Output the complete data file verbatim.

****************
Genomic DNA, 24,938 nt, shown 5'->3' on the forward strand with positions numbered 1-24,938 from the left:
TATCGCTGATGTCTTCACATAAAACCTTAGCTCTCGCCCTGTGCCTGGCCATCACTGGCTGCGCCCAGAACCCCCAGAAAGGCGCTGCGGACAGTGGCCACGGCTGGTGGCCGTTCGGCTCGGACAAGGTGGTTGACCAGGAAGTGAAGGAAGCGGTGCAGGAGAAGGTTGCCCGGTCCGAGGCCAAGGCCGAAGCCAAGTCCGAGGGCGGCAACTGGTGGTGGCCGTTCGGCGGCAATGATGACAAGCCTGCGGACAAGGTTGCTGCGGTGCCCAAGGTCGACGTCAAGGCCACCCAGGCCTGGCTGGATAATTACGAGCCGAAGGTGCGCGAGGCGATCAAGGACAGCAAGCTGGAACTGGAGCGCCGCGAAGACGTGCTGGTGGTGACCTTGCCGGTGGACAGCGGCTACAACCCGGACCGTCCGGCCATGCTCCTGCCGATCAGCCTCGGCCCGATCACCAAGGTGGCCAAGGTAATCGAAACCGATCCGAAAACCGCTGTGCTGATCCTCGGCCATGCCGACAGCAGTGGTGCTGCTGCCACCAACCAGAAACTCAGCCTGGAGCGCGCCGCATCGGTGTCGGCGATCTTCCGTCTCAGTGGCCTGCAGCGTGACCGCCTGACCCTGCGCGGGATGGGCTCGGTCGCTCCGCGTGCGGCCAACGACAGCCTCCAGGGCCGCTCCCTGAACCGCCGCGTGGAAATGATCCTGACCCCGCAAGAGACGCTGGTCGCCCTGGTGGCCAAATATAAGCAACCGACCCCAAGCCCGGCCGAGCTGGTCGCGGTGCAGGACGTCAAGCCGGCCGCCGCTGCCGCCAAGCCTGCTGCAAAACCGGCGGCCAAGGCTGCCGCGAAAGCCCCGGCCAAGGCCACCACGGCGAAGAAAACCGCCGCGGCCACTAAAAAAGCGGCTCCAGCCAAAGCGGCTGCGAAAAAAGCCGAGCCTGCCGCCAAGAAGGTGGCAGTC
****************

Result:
Genomic DNA, 24,938 nt, shown 5'->3' on the forward strand with positions numbered 1-24,938 from the left:
TATCGCTGATGTCTTCACATAAAACCTTAGCTCTCGCCCTGTGCCTGGCCATCACTGGCTGCGCCCAGAACCCCCAGAAAGGCGCTGCGGACAGTGGCCACGGCTGGTGGCCGTTCGGCTCGGACAAGGTGGTTGACCAGGAAGTGAAGGAAGCGGTGCAGGAGAAGGTTGCCCGGTCCGAGGCCAAGGCCGAAGCCAAGTCCGAGGGCGGCAACTGGTGGTGGCCGTTCGGCGGCAATGATGACAAGCCTGCGGACAAGGTTGCTGCGGTGCCCAAGGTCGACGTCAAGGCCACCCAGGCCTGGCTGGATAATTACGAGCCGAAGGTGCGCGAGGCGATCAAGGACAGCAAGCTGGAACTGGAGCGCCGCGAAGACGTGCTGGTGGTGACCTTGCCGGTGGACAGCGGCTACAACCCGGACCGTCCGGCCATGCTCCTGCCGATCAGCCTCGGCCCGATCACCAAGGTGGCCAAGGTAATCGAAACCGATCCGAAAACCGCTGTGCTGATCCTCGGCCATGCCGACAGCAGTGGTGCTGCTGCCACCAACCAGAAACTCAGCCTGGAGCGCGCCGCATCGGTGTCGGCGATCTTCCGTCTCAGTGGCCTGCAGCGTGACCGCCTGACCCTGCGCGGGATGGGCTCGGTCGCTCCGCGTGCGGCCAACGACAGCCTCCAGGGCCGCTCCCTGAACCGCCGCGTGGAAATGATCCTGACCCCGCAAGAGACGCTGGTCGCCCTGGTGGCCAAATATAAGCAACCGACCCCAAGCCCGGCCGAGCTGGTCGCGGTGCAGGACGTCAAGCCGGCCGCCGCTGCCGCCAAGCCTGCTGCAAAACCGGCGGCCAAGGCTGCCGCGAAAGCCCCGGCCAAGGCCACCACGGCGAAGAAAACCGCCGCGGCCACTAAAAAAGCGGCTCCAGCCAAAGCGGCTGCGAAAAAAGCCGAGCCTGCCGCCAAGAAGGTGGCAGTC